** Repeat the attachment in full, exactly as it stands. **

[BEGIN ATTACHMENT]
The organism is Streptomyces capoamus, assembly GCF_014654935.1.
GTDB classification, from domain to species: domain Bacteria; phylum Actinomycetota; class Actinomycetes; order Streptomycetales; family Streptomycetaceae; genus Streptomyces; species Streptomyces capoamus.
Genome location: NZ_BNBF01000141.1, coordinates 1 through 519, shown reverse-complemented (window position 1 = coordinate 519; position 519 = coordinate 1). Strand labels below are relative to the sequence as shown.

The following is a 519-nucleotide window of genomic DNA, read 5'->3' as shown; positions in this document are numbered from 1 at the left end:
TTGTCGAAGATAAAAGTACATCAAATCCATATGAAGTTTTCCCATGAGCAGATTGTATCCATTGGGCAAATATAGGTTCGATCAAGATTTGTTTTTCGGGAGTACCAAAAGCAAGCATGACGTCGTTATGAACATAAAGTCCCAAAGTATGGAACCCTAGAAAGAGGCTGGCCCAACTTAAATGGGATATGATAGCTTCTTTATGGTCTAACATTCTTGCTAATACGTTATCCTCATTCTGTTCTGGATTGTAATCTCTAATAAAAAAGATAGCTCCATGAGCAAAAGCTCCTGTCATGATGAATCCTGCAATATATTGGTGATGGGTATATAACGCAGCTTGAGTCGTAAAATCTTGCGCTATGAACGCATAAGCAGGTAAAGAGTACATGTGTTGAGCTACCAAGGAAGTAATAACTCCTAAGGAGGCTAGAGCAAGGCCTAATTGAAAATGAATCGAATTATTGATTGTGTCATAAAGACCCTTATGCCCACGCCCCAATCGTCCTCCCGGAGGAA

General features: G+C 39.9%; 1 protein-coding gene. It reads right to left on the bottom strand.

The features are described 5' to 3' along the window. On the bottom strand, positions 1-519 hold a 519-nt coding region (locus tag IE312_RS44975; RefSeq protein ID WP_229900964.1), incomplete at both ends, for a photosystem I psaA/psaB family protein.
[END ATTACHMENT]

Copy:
The organism is Streptomyces capoamus, assembly GCF_014654935.1.
GTDB classification, from domain to species: domain Bacteria; phylum Actinomycetota; class Actinomycetes; order Streptomycetales; family Streptomycetaceae; genus Streptomyces; species Streptomyces capoamus.
Genome location: NZ_BNBF01000141.1, coordinates 1 through 519, shown reverse-complemented (window position 1 = coordinate 519; position 519 = coordinate 1). Strand labels below are relative to the sequence as shown.

The following is a 519-nucleotide window of genomic DNA, read 5'->3' as shown; positions in this document are numbered from 1 at the left end:
TTGTCGAAGATAAAAGTACATCAAATCCATATGAAGTTTTCCCATGAGCAGATTGTATCCATTGGGCAAATATAGGTTCGATCAAGATTTGTTTTTCGGGAGTACCAAAAGCAAGCATGACGTCGTTATGAACATAAAGTCCCAAAGTATGGAACCCTAGAAAGAGGCTGGCCCAACTTAAATGGGATATGATAGCTTCTTTATGGTCTAACATTCTTGCTAATACGTTATCCTCATTCTGTTCTGGATTGTAATCTCTAATAAAAAAGATAGCTCCATGAGCAAAAGCTCCTGTCATGATGAATCCTGCAATATATTGGTGATGGGTATATAACGCAGCTTGAGTCGTAAAATCTTGCGCTATGAACGCATAAGCAGGTAAAGAGTACATGTGTTGAGCTACCAAGGAAGTAATAACTCCTAAGGAGGCTAGAGCAAGGCCTAATTGAAAATGAATCGAATTATTGATTGTGTCATAAAGACCCTTATGCCCACGCCCCAATCGTCCTCCCGGAGGAA

General features: G+C 39.9%; 1 protein-coding gene. It reads right to left on the bottom strand.

The features are described 5' to 3' along the window. On the bottom strand, positions 1-519 hold a 519-nt coding region (locus tag IE312_RS44975; RefSeq protein ID WP_229900964.1), incomplete at both ends, for a photosystem I psaA/psaB family protein.